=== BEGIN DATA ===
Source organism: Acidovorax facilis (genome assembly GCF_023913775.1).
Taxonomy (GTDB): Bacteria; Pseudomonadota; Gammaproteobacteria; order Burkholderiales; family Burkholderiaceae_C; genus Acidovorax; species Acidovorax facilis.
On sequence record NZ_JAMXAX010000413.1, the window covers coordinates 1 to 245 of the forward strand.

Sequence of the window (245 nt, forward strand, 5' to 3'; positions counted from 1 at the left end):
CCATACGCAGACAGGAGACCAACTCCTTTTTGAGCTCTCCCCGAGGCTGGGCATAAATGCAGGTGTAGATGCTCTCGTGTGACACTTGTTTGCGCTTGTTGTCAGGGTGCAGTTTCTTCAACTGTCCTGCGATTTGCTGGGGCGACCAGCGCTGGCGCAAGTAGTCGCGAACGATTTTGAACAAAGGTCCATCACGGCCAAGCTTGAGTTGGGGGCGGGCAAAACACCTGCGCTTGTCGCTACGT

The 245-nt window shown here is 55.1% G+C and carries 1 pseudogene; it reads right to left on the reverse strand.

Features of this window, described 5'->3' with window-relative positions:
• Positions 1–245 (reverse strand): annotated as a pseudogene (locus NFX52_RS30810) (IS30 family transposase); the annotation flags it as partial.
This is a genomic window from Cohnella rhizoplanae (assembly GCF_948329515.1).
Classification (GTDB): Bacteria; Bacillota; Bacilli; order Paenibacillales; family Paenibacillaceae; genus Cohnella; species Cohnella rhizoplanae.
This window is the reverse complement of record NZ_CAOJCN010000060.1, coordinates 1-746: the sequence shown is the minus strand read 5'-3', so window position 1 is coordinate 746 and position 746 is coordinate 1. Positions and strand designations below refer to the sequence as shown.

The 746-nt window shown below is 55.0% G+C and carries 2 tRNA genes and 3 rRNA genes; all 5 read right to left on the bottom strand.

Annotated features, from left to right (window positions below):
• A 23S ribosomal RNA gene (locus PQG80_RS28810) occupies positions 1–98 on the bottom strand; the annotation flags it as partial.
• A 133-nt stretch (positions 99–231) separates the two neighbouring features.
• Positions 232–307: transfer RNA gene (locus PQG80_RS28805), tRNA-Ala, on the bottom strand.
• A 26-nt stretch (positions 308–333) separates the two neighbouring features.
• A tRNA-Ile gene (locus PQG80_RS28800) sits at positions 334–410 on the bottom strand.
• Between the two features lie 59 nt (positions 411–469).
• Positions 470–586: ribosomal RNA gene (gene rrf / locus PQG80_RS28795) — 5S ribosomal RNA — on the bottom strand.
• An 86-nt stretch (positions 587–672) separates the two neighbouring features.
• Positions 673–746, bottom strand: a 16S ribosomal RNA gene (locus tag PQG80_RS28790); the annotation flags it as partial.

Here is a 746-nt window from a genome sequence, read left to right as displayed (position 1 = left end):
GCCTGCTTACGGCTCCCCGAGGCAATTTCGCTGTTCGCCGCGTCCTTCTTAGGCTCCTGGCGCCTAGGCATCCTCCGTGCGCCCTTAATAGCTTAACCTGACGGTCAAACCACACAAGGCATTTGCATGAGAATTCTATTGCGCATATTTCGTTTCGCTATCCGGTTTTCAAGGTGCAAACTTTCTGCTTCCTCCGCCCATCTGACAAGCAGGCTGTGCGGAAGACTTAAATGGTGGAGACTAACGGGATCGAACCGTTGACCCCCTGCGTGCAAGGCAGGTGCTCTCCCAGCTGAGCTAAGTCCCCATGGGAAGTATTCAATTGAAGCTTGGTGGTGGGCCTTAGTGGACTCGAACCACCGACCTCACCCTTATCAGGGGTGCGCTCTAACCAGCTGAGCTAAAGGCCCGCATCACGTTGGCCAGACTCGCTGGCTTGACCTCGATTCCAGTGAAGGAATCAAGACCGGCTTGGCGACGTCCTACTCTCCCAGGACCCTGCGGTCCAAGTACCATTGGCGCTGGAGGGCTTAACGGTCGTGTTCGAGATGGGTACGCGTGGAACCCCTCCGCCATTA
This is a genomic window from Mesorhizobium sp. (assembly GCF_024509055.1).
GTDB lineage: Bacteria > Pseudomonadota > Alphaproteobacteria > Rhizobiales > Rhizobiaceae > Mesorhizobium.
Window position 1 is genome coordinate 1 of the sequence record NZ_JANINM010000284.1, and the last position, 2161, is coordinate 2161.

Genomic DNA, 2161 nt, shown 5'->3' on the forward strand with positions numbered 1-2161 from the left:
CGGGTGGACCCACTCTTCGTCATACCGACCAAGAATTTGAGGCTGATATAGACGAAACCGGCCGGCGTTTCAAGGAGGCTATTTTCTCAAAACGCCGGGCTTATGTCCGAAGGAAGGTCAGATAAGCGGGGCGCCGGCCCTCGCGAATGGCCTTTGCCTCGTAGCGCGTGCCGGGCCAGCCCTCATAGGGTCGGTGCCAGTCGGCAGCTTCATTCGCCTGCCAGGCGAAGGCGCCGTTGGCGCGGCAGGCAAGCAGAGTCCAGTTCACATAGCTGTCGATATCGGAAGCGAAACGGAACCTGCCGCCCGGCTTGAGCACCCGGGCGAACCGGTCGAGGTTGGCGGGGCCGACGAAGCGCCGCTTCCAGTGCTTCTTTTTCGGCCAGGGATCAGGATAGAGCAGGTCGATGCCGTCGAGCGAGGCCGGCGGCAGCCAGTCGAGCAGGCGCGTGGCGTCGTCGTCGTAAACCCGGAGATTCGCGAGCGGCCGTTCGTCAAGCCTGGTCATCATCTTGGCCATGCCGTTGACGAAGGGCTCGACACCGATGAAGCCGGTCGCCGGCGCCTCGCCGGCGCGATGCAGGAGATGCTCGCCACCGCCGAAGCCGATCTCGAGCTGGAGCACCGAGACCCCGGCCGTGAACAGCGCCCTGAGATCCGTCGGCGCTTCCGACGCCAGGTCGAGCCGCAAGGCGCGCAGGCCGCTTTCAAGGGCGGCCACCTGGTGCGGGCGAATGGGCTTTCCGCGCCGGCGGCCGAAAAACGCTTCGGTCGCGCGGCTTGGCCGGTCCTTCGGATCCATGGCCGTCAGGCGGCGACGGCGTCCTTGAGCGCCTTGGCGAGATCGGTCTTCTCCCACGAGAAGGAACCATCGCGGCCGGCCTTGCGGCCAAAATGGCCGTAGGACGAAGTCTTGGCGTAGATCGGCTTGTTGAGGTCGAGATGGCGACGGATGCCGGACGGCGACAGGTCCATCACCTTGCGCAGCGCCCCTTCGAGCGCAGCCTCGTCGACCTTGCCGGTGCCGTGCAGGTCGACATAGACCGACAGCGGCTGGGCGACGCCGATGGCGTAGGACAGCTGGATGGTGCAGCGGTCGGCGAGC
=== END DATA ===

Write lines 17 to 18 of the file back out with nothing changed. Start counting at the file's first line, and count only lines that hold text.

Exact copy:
• A 26-nt stretch (positions 308–333) separates the two neighbouring features.
• A tRNA-Ile gene (locus PQG80_RS28800) sits at positions 334–410 on the bottom strand.